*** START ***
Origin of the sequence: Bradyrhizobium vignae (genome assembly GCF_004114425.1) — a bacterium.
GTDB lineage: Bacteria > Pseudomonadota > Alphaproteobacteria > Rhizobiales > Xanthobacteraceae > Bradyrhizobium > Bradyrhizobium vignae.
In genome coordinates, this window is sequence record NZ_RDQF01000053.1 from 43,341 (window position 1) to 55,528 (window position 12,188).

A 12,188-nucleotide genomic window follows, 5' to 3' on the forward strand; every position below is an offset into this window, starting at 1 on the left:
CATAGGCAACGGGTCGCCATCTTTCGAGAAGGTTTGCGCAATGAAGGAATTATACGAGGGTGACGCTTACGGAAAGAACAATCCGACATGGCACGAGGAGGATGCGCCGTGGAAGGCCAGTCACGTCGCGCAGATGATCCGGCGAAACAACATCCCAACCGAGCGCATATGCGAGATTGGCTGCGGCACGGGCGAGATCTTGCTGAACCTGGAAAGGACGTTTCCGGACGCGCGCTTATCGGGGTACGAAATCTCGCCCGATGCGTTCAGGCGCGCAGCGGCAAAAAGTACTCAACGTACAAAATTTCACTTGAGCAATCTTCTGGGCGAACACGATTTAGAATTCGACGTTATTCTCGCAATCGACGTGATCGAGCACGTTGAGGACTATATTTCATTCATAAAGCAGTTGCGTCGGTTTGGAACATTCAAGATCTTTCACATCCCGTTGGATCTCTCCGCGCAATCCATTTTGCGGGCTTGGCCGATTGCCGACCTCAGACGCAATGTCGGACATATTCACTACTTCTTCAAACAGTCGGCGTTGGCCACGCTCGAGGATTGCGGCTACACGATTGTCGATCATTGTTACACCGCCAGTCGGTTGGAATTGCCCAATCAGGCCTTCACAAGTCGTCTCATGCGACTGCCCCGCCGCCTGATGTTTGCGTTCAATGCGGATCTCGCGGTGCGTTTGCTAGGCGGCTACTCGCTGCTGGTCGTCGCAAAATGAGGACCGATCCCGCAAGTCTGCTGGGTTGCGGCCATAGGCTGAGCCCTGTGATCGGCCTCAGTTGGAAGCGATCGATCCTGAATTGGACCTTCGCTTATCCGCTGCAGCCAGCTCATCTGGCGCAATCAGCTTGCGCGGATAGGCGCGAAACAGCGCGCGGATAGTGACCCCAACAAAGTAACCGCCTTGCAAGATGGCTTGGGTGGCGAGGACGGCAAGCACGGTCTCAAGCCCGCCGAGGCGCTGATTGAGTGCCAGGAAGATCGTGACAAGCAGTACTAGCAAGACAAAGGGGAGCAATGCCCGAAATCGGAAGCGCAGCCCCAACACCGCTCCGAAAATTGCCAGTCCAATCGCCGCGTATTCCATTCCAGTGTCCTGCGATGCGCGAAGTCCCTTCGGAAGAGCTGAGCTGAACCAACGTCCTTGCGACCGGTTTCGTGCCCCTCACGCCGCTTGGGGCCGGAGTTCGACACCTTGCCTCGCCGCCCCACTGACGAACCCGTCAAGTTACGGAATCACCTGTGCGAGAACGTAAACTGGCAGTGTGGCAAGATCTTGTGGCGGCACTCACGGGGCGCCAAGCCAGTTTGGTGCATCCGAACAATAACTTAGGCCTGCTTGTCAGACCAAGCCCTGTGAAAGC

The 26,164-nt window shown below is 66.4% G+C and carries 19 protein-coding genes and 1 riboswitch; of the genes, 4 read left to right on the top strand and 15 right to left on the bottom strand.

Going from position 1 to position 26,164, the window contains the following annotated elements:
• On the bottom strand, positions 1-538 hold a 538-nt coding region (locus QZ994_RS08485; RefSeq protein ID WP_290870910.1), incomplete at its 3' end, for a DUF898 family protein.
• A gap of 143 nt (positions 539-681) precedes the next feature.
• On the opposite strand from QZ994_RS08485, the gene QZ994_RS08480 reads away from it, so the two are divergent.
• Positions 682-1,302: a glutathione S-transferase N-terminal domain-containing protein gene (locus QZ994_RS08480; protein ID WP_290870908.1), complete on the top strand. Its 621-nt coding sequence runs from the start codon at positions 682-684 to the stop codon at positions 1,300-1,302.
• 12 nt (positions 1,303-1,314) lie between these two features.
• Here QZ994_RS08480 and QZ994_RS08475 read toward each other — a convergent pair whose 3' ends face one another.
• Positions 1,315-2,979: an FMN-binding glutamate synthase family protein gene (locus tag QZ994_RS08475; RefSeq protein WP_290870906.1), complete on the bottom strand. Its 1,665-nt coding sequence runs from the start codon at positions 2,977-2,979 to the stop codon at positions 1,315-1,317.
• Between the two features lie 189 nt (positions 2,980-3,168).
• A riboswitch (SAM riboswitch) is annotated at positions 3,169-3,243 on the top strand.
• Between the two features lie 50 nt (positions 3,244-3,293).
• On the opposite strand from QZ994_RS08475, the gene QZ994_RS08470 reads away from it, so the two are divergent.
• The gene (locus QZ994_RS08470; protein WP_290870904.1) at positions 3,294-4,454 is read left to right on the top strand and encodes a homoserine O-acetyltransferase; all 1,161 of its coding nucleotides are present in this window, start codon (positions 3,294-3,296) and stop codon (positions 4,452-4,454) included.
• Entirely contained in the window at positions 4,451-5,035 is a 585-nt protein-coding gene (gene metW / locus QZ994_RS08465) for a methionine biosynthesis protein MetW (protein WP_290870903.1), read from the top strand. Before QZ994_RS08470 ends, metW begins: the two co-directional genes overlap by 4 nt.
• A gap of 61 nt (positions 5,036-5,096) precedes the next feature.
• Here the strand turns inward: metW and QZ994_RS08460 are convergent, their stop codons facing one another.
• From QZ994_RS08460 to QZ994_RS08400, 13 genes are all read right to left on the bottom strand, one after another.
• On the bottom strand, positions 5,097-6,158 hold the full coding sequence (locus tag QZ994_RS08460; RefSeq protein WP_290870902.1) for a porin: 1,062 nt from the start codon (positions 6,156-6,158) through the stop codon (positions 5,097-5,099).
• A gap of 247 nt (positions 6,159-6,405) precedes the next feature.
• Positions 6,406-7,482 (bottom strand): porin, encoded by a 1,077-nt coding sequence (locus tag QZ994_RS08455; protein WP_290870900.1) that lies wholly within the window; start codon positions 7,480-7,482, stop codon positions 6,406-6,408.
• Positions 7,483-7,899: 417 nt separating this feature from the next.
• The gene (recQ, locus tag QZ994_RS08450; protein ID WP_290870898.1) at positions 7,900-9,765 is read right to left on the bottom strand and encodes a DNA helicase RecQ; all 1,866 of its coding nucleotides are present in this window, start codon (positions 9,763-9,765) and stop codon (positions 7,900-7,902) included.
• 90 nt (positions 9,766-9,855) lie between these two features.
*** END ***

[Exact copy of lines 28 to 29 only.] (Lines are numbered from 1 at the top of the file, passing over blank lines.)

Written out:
• The gene (recQ, locus tag QZ994_RS08450; protein ID WP_290870898.1) at positions 7,900-9,765 is read right to left on the bottom strand and encodes a DNA helicase RecQ; all 1,866 of its coding nucleotides are present in this window, start codon (positions 9,763-9,765) and stop codon (positions 7,900-7,902) included.
• 90 nt (positions 9,766-9,855) lie between these two features.